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Portland, OR (Sports Network) - It is the dawn of a new era in the Rose City.

The Portland Timbers made a promising start to life in Major League Soccer in 2011. The expansion club was one spot off of the final postseason berth in the Western Conference, finishing seven points back of the fifth-place Colorado Rapids.

But Portland was unable to build upon its solid foundation in 2012, and head coach John Spencer paid the price as the former Scotland international was sacked in July following a 3-0 loss to Real Salt Lake.

Timbers General Manager Gavin Wilkinson assumed control of the coaching duties on an interim basis, keeping the seat warm for Caleb Porter, who agreed to become the head coach ahead of the 2013 season.

Wilkinson failed to drastically change the course of Portland's season as the Timbers toiled in obscurity, finishing eighth in the West on 34 points.

The only silver lining in an otherwise dismal season was the club's triumph in the Cascadia Cup. Portland finished two points clear at the top of the Cascadia table following its 2-1 defeat of Vancouver Whitecaps FC at BC Place in October, its only league win away from home all season.

Porter's arrival in the Rose City signals a fresh approach by a club that is desperate to reward the loyal supporters who have turned Jeld-Wen Field into a fortress.

Expansion clubs in MLS typically go in two directions. Real Salt Lake and Seattle Sounders FC have come into the league and achieved a great deal of success, on and off the pitch. Their respective stadiums are packed week-in and week-out, but that can be tied to their ability to contend for titles. On the flip side, Toronto FC has struggled to remain competitive and has seen its once-strong faction of supporters diminish as a result.

Portland will be hoping for the former, but can this collection of players and coaches do justice for its tremendous level of support?

Handing the reins to a man like Porter is a calculated risk from Timbers management. At just 38 years of age, Porter certainly does not have a lengthy coaching resume, but he has managed to be relatively successful wherever has gone.

After getting his start as an assistant coach with the University of Indiana, Porter moved on to the University of Akron in 2006 where he established one of the premier Division I college soccer programs in the country. He produced a final record of 119-18-17 during his seven-year tenure with the Zips and was never ousted from the NCAA tournament before the third round.

Porter was hired as head coach of the United States U-23 squad in 2011 with the responsibility of guiding the American youngsters to the Olympics, but failed to do so following a 2-0 loss to Canada and a 3-3 draw with El Salvador in the dying stages of qualification.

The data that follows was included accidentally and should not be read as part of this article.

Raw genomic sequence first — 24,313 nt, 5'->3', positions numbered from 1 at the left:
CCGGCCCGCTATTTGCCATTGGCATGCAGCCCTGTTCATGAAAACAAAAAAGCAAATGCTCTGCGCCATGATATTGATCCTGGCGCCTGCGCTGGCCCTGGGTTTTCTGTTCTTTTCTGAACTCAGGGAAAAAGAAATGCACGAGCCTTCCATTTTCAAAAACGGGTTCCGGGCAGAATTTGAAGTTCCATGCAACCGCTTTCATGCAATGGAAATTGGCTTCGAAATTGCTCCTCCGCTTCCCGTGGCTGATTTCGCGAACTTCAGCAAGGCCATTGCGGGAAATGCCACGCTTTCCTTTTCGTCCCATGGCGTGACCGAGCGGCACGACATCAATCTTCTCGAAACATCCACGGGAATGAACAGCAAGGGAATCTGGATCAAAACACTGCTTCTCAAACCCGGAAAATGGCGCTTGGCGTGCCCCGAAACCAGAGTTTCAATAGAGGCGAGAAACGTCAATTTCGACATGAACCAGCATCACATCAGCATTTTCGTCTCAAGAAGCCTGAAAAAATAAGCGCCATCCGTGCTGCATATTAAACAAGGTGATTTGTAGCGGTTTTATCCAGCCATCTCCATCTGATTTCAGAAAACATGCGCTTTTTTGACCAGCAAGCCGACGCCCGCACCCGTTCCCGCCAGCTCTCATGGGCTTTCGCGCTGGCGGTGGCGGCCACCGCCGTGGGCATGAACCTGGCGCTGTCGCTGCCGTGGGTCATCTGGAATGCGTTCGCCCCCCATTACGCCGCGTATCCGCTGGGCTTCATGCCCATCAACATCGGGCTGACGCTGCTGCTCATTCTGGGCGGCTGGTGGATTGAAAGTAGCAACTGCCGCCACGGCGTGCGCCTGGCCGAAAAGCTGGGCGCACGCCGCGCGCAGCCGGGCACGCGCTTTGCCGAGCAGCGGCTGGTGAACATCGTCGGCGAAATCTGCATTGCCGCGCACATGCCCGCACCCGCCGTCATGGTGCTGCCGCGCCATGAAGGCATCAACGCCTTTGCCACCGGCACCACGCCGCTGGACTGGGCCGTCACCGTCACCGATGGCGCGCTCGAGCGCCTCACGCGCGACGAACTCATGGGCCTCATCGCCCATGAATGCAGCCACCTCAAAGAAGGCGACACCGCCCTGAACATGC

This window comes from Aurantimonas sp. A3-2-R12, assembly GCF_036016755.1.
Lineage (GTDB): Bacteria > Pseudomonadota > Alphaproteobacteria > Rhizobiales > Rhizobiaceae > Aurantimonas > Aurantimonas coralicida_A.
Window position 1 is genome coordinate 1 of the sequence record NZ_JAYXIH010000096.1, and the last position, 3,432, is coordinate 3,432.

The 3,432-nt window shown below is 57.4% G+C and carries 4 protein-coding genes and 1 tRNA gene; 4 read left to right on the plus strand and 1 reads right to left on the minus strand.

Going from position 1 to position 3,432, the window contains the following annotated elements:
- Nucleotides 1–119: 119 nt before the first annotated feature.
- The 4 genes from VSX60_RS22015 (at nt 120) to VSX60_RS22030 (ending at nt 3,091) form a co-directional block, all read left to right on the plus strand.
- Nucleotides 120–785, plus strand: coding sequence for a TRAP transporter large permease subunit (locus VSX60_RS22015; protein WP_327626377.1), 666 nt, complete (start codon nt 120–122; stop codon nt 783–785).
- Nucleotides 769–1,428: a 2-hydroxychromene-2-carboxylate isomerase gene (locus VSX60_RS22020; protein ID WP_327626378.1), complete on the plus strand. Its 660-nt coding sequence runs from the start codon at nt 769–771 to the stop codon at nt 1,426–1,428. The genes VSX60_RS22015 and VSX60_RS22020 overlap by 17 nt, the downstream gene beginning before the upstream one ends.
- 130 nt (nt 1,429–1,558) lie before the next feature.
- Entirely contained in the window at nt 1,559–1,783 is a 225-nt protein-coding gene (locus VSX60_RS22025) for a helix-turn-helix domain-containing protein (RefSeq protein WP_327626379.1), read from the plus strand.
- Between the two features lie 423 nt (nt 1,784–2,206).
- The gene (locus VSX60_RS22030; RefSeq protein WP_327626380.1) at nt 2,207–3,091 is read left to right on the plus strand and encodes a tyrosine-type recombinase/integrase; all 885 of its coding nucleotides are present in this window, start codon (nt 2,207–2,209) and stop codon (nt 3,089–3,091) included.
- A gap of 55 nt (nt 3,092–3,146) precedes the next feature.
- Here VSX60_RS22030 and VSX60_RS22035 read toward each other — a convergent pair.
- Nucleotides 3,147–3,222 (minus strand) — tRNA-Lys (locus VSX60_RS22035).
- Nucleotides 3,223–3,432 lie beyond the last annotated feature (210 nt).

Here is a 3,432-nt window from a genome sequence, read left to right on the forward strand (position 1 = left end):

The Tacoma, Washington native has begun to reshape the Timbers squad with an injection of youth - the club boasts only three players over the age of 28. Goalkeeper Donovan Ricketts, 35, will be the backbone of the team, but Portland will be hoping he can find the kind of form that made him such a stalwart with the Los Angeles Galaxy, and midfielder Jack Jewsbury, 31, will command the proceedings from the center of the pitch, assuming he retains his captainship under Porter.

With the acquisitions of Michael Harrington from Sporting Kansas City and Will Johnson from Real Salt Lake, Porter has managed to hijack a few role players from successful MLS clubs and give them a chance to compete in a featured capacity.

Portland will be hoping that defenders Hayner Mosquera, Andrew Jean-Baptiste, Futty Danso and Rodney Wallace can fulfill their massive potential, but Harrington and youngster Dylan Tucker-Gangnes will be there to step in if they cannot.

Add Ryan Johnson, who has a great deal of MLS experience, and Diego Valeri, who signed with Portland as a Designated Player, and the Timbers have the talent necessary to qualify for the postseason.

The key will be how well Porter can tie everything together. Portland has seen clubs like Real Salt Lake, Sporting Kansas City and D.C. United make great strides with managers who made up for their lack of first-team coaching experience with working knowledge of the American soccer landscape. Porter has that in spades, but he is simply untested at this level.

The Timbers are approaching a pivotal point in the franchise's history. The organization will be hoping that Porter can produce regular season success and deliver championships that the Timbers Army so desperately want. But the experiment could fall flat on its face, setting the organization back multiple years.

This season will set the tone for future campaigns, and it likely comes down to one man. But no pressure, Caleb.

2012 IN REVIEW: Portland struggled for much of the season, finishing the regular season second from bottom in the Western Conference with just 34 points from as many games. The only silver lining came in the form of a Cascadia Cup triumph, giving the Timbers bragging rights in the Pacific Northwest.

ACQUISITIONS: Michael Harrington (D), Will Johnson (M), Ryan Johnson (F), Diego Valeri (M), Ben Zemanski (M).

LOSSES: Kris Boyd (F), Lovel Palmer (D/F), Steve Purdy (D).

OUTLOOK: It is clear that Porter will be tied to the success or failure of the Timbers this season. He is the prototype of the next wave of American soccer coaches, but has he made the move to MLS too soon? Portland will soon find out as it has put the hopes of a first-ever MLS postseason berth in the hands of a 38-year-old.

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